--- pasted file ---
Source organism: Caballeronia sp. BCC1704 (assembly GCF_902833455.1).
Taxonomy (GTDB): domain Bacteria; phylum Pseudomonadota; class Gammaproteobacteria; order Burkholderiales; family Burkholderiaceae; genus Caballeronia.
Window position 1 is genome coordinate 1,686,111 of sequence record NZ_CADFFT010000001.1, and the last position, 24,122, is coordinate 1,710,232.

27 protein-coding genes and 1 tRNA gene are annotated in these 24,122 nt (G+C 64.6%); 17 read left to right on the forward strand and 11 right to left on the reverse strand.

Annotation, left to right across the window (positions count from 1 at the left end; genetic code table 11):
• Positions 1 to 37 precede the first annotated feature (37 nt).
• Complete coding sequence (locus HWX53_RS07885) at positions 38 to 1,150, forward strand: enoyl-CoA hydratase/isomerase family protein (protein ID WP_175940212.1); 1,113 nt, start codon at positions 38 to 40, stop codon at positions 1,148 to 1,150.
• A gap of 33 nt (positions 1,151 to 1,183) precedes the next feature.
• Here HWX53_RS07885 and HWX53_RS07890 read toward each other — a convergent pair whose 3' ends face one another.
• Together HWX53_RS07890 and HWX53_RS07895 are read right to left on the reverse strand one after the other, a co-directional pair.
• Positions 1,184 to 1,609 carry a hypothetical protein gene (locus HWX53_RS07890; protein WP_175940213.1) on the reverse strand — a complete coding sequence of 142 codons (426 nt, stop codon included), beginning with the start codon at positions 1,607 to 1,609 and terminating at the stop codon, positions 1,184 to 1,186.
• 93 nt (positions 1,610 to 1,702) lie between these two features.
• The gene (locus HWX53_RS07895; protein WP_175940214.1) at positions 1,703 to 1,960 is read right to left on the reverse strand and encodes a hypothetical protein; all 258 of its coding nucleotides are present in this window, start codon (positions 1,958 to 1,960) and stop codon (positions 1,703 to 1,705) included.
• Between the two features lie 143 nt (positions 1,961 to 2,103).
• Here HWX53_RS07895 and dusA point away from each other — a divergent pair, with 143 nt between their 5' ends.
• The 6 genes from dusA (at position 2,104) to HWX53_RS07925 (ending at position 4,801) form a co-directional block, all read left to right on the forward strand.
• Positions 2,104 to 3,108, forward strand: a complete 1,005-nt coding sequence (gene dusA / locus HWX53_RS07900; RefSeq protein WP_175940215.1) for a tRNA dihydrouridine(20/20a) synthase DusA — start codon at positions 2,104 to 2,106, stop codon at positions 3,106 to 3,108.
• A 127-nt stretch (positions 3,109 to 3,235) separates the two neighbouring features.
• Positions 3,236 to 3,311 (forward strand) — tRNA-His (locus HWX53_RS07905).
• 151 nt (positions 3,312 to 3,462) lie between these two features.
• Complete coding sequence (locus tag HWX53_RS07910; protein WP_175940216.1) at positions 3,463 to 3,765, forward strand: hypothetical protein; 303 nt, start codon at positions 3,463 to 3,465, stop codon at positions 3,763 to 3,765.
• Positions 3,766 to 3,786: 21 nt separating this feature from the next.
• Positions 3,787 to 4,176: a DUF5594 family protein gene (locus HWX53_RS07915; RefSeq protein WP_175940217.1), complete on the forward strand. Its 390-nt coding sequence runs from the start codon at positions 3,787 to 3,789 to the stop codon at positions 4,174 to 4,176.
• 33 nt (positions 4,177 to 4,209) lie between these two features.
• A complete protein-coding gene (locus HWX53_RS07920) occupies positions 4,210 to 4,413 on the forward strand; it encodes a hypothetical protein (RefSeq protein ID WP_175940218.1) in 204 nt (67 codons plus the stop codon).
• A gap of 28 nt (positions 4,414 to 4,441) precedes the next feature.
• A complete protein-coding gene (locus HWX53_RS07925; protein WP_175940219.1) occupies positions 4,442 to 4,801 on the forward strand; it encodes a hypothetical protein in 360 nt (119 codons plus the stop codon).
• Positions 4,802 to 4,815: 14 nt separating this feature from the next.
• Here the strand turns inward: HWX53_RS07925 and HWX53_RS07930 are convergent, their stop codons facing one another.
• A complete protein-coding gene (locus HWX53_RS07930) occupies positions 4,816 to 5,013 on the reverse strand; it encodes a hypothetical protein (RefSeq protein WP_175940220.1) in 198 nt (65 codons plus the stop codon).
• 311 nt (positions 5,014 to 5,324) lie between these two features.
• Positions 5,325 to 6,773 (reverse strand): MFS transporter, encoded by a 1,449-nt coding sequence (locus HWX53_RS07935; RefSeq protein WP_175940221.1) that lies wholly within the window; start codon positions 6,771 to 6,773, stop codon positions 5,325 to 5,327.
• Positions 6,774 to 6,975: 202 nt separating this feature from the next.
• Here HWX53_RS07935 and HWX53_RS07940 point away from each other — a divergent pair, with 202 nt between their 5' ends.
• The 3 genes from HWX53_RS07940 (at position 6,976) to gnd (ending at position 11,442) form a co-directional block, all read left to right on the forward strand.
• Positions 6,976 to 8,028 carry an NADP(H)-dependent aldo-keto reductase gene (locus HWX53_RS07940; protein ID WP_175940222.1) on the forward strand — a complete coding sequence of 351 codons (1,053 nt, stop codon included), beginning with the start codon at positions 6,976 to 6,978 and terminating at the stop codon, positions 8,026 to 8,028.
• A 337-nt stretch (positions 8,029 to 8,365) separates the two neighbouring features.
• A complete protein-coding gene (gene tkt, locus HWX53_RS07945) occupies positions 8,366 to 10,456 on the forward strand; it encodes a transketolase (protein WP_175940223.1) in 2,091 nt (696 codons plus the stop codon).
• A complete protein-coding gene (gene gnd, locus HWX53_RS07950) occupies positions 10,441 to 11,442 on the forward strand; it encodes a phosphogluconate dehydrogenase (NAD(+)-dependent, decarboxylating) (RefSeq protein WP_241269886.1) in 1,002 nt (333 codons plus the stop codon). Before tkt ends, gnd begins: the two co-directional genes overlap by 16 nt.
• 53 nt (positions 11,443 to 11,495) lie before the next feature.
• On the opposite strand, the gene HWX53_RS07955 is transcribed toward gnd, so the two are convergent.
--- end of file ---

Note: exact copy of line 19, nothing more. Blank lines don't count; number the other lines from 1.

• Positions 3,236 to 3,311 (forward strand) — tRNA-His (locus HWX53_RS07905).